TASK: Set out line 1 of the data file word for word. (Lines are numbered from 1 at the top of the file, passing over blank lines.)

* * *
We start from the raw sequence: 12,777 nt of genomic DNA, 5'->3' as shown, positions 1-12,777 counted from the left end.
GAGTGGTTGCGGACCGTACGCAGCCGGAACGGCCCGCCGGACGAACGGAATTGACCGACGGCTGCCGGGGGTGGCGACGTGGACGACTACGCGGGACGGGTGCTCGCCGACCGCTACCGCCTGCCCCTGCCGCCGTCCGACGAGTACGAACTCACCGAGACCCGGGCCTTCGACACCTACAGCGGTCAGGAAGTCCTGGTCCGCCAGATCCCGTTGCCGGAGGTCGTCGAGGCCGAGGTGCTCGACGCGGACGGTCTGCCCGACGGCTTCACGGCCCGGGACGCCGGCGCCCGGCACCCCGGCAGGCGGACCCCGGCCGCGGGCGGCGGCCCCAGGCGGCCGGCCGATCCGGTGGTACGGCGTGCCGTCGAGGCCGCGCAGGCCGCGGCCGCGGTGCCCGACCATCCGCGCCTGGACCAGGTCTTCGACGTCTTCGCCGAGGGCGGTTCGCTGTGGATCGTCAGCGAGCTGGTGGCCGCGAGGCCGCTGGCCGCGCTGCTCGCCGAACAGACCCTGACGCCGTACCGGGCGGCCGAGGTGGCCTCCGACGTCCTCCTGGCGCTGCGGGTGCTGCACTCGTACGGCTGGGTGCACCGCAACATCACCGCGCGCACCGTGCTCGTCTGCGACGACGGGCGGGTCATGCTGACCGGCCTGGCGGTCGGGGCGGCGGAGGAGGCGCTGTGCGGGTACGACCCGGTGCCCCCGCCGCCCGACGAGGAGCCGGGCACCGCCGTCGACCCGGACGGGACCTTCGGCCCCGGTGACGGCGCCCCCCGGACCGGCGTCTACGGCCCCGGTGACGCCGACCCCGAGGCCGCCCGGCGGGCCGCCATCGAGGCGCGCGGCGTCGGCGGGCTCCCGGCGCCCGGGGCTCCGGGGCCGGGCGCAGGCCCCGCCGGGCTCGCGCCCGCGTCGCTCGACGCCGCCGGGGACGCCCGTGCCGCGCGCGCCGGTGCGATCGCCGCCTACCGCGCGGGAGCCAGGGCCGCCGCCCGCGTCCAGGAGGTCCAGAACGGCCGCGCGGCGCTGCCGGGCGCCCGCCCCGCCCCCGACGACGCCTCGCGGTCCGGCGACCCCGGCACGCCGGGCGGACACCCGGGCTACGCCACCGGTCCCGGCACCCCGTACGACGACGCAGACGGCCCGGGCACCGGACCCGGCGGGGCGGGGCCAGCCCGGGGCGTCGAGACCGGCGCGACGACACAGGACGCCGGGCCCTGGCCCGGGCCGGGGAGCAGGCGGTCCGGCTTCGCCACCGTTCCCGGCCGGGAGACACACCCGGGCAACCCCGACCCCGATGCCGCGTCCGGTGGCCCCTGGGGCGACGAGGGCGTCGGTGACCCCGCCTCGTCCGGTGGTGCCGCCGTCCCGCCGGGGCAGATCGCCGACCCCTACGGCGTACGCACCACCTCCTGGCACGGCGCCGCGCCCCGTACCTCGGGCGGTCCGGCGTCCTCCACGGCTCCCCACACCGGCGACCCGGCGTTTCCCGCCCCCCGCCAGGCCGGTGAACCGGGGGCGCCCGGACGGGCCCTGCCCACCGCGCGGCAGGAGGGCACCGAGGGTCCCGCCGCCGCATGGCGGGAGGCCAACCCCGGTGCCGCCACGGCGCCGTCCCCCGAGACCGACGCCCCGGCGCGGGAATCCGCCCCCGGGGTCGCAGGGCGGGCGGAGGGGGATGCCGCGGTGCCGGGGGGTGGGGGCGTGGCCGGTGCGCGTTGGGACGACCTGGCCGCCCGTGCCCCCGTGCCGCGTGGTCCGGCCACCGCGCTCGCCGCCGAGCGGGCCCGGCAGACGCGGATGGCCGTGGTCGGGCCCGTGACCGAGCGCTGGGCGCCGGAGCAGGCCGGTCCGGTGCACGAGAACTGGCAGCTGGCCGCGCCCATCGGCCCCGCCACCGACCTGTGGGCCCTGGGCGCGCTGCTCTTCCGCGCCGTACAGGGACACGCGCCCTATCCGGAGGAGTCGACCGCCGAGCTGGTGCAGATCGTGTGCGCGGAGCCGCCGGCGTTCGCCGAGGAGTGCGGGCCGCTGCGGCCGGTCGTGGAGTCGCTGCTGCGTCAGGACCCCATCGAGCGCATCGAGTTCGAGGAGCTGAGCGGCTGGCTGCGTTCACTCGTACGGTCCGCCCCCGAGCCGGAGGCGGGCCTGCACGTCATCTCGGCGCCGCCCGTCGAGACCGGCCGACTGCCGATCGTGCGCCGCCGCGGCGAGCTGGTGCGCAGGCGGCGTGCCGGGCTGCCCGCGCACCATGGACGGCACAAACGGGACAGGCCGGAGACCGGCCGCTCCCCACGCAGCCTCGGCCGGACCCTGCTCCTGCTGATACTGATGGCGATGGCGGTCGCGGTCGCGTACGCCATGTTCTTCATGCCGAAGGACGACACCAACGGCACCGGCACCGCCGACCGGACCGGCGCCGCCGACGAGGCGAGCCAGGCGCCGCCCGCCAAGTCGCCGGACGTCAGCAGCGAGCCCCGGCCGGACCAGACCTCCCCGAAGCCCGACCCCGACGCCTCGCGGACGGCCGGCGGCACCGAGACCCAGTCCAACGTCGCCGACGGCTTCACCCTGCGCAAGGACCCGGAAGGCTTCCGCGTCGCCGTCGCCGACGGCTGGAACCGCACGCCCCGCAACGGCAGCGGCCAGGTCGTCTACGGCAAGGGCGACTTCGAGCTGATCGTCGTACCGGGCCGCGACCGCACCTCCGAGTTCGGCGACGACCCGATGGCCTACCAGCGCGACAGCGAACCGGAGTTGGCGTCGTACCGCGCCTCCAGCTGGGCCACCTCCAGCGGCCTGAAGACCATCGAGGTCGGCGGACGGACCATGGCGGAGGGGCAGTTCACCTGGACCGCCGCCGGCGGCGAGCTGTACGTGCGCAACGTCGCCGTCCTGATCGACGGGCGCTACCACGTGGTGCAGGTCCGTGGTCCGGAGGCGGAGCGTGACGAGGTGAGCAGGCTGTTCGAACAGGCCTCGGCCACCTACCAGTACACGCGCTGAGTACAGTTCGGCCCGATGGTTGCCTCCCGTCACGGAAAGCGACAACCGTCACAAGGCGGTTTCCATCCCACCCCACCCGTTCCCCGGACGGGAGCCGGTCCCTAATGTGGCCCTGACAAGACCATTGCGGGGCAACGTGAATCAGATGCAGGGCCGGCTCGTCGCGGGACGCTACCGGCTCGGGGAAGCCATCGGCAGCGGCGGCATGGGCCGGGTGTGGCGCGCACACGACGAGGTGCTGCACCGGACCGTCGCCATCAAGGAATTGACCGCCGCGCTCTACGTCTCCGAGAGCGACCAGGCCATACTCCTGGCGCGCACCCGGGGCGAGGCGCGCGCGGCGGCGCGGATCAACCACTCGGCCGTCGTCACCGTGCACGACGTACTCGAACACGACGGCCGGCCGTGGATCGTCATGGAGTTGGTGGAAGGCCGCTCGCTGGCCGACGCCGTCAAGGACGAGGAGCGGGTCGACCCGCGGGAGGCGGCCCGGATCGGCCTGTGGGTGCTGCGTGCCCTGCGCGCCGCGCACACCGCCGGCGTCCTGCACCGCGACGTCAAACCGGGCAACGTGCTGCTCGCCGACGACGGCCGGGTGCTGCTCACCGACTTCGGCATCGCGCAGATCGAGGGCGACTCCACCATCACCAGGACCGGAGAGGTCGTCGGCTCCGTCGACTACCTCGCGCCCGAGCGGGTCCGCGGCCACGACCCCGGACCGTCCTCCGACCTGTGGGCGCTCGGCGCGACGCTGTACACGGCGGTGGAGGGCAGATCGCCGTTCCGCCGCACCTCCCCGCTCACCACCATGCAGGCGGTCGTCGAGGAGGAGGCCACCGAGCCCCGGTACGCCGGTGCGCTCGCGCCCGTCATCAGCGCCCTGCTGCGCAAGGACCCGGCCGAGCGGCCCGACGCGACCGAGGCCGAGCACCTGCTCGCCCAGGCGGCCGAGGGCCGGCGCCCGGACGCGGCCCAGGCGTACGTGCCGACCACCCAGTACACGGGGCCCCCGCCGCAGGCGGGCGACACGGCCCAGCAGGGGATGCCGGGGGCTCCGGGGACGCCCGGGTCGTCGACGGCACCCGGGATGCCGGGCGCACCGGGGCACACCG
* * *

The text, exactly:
We start from the raw sequence: 12,777 nt of genomic DNA, 5'->3' as shown, positions 1-12,777 counted from the left end.